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Why do you catch a cold after you've been on a plane?
March is a busy time for the travel industry, thanks to the unyielding supply of Spring Break revelers. And while most travel health concerns focus on the ailments one can pick up in a host country, many travelers have voiced a sneaking suspicion that the airplane itself could be the cause of their discomfort.
Between the crowds of people, stress and lack of rest and the airplane environment itself, the truth is that many people will bring home more than a couple of tchotchkes and souvenir t-shirts. But is it the fault of the flight? The answer is (predictably) somewhat muddled. We asked an infectious disease expert, Dr. Amesh Adalja to break it down for us.
"When you go to the airport, you're around people from all over the world. And not just people -- also their germs," Adalja, an infectious disease physician at the University of Pittsburgh Medical Center, told The Huffington Post. "Like any place of mass congregation, it's a viral exchange center."
While some people live in close quarters (Manhattan subway commuters, we're looking at you), many others spend their days in the company of a few familiar people, with whose pathogenic contributions they are already familiar (and potentially resistant). Once in an airport terminal or on an actual plane, familiarity goes out the window. "Let's say there's an upper respiratory infection outbreak in California and someone harboring that illness gets on a plane," explained Adalja. "People from other places could be exposed and carry the illness with them."
That's where the role of air travel ends. Much of the other charges against airplane environments are exaggerated -- or entirely untrue. One common misconception is that the recycled air of an airplane contributes to the spread of disease, but touching your tray table or the sink handle in the bathroom is far more likely the culprit. Airplane air tests as higher quality than the air in most office buildings, according to Adalja. And although airplanes recycle their air, it still must pass through high-quality filters that sterilize and remove pathogens. Plus, according to an NBC report, 50 percent of the air is actually drawn from the atmosphere and is fresh.
There is some concern that the air's dryness affects the nasal cavity, causing small cracks in the protective mucus lining of the nose and making passengers more susceptible to virus. While that's true, dry air can have a protective effect too: Viruses prefer humid, moist air and the majority of them are less likely to spread in the arid environment of a plane, according to Adalja.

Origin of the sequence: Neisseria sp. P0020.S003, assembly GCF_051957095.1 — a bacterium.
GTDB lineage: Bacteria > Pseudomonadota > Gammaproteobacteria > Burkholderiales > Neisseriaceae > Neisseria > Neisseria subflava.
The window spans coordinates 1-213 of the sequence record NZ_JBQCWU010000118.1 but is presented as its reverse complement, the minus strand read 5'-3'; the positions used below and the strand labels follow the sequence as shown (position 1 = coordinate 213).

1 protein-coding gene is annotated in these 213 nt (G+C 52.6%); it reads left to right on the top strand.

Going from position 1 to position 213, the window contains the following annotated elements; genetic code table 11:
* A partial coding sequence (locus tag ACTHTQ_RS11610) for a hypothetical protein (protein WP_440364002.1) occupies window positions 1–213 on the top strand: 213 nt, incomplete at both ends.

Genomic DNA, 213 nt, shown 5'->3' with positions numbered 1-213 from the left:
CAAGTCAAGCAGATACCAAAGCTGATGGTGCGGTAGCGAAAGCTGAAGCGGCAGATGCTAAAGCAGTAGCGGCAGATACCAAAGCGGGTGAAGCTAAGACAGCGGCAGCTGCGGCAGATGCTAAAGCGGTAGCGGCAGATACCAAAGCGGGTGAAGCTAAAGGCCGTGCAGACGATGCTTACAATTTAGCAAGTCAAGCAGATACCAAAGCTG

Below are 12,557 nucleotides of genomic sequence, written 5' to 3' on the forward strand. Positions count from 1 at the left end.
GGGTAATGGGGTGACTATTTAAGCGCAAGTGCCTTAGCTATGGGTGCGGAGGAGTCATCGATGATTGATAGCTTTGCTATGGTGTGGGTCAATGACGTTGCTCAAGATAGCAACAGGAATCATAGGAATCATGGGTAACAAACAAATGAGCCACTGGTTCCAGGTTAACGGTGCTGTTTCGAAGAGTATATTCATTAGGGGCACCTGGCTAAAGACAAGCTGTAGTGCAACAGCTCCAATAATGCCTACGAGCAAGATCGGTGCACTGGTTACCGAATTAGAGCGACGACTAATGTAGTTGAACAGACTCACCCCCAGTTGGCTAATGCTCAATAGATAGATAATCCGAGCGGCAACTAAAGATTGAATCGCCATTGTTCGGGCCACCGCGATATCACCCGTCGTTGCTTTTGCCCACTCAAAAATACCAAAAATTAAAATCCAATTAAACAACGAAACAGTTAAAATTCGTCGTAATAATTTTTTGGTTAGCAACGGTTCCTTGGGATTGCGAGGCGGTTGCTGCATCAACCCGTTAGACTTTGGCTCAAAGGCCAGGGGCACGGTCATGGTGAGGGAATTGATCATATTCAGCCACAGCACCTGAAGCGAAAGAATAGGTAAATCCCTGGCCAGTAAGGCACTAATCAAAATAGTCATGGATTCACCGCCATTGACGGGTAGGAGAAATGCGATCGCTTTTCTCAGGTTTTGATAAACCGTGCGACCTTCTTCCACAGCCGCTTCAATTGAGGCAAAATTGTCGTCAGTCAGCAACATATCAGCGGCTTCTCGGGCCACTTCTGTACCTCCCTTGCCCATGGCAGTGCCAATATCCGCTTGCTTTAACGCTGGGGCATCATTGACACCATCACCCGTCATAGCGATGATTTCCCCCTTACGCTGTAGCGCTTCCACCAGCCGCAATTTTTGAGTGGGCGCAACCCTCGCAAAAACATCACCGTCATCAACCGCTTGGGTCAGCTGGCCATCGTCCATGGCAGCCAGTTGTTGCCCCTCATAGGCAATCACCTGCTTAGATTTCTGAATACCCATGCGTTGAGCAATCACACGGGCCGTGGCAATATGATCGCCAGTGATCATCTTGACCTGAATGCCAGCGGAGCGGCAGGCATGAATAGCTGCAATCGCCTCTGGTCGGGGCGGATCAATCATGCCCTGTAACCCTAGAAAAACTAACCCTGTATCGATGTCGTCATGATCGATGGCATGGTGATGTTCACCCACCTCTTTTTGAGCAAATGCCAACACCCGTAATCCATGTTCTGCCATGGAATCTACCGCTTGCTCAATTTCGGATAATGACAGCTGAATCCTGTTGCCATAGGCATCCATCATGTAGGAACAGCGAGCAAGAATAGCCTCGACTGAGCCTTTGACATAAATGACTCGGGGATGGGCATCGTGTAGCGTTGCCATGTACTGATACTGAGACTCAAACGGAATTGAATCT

As for the germs on your seat and tray table, it's certainly possible that you could contract something by touching these surfaces. Some studies have detected dangerous pathogens on hard surfaces -- one 2007 study detected Methicillin-resistant Staphylococcus aureus (MRSA) on 60 percent of the tray tables surveyed on three different airlines. But most pathogenic microbes last no more than a couple of hours, so even if a sick passenger shed his virus on your seat and the cleaning crew missed it in between flights, you've likely missed the window of infection. And an airplane is no more laden with potentially harmful bacteria than your average daycare center or office building.
More likely, the cause of a post-trip nasal drip is the behaviors around travel that make you, well, a little run down. Travel can make you sleep deprived, dehydrated and apt to have an extra drink or two (who doesn't like a nerve-calming glass of wine in-flight?). If you were already harboring a cold virus from back home, these small stressors could diminish your immune system's ability to the point of feeling ill.
So the next time you're on a flight, be sure to get enough rest and enough water. And while it helps to be wary of any sneezing passengers, chances are the plane itself isn't making you sick.
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